We started this month with a story about how Black Holes at Center of Galaxies Might Instead be Wormholes. Now, an article out on Phys.org proposes Gravitational Fields Around Black Holes Might Eddy and Swirl.
From the article:
The team decided to study fast-spinning black holes, because a fluid-dynamics description of such holes hints that the spacetime around them is less viscous than the spacetime around other kinds of black holes. Low viscosity increases the chance of turbulence -- think of the way water is more swirly than molasses.
The team also decided to study non-linear perturbations of the black holes. Gravitational systems are rarely analyzed at this level of detail, as the equations are fiendishly complex. But, knowing that turbulence is fundamentally non-linear, the team decided a non-linear perturbation analysis was exactly what was called for.
They were stunned when their analysis showed that spacetime did become turbulent.
There is a related article, also on Phys.org, spacetime could be like a very slippery superfluid which notes:
In this sense, general relativity would be the analogue to fluid hydrodynamics, which describes the behaviour of fluids at a macroscopic level but tells us nothing about the atoms/molecules that compose them. Likewise, according to some models, general relativity says nothing about the "atoms" that make up spacetime but describes the dynamics of spacetime as if it were a "classical" object. Spacetime would therefore be a phenomenon "emerging" from more fundamental constituents, just as water is what we perceive of the mass of H2O molecules that form it.
(Score: 3, Interesting) by RaffArundel on Friday June 06 2014, @06:11PM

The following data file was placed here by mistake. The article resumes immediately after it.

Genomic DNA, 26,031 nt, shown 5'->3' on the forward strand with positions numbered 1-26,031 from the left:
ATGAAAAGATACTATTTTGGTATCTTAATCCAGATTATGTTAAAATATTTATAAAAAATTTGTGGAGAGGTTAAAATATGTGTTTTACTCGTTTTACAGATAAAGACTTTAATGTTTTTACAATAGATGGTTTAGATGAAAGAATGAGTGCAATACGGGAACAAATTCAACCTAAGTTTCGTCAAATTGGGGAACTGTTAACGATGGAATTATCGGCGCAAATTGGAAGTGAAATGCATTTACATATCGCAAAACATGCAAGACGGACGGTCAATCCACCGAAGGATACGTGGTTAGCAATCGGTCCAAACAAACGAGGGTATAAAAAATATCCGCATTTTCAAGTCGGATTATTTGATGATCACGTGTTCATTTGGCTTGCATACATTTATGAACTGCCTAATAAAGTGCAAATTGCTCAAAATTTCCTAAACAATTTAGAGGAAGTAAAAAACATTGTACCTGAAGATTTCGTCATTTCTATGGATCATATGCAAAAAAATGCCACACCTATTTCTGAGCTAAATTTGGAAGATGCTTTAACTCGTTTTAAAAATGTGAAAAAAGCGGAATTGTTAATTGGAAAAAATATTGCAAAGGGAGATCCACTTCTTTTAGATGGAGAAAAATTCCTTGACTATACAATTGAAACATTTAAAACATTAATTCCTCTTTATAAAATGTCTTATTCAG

Why? I'm not really seeing anything mind-blowing here.
The first article states the following:
1. Gravity may be able to be described using field theory
2. At high energies field theory can be described with fluid equations
3. Low viscosity fluids exhibit turbulence
4. (ignoring obvious meme here) When you put all three of those together - spacetime can be warped by turbulent gravity!
Item #3 is true of fluids because of the interactions of the individual particles, if no such "gravity particle" exists then you are just playing a shell game with no ball under the cup at all. Perhaps it bolsters some other claim about gravitational modeling, probably trying to bridge QFT and Relativity, and the article goes so far as to say it will have more impact on refining turbulence models for real turbulence events like wing vortices. Sorry, to be a downer here, but it reads like "someone uses a fluid model that predicts turbulence and it does in that model!"
The second article is a great companion to the first. It tells us that there is no apparent dissipative effects that are predicted by fluid models, therefore one of two things are likely true:
1. Space-time has a viscosity approaching zero and if it is non-zero, it is because we lack the tools to detect the dissipation effect.
2. It's the wrong model to use.
Hopefully, someone with a little more background in theoretical physics will come along and delve into the implications. I will point out that calling another scientist's dissenting beliefs "folklore" is a little bold from someone who just ran a computer model. How about you save the smack talk for when you actually see some indication your model is valid?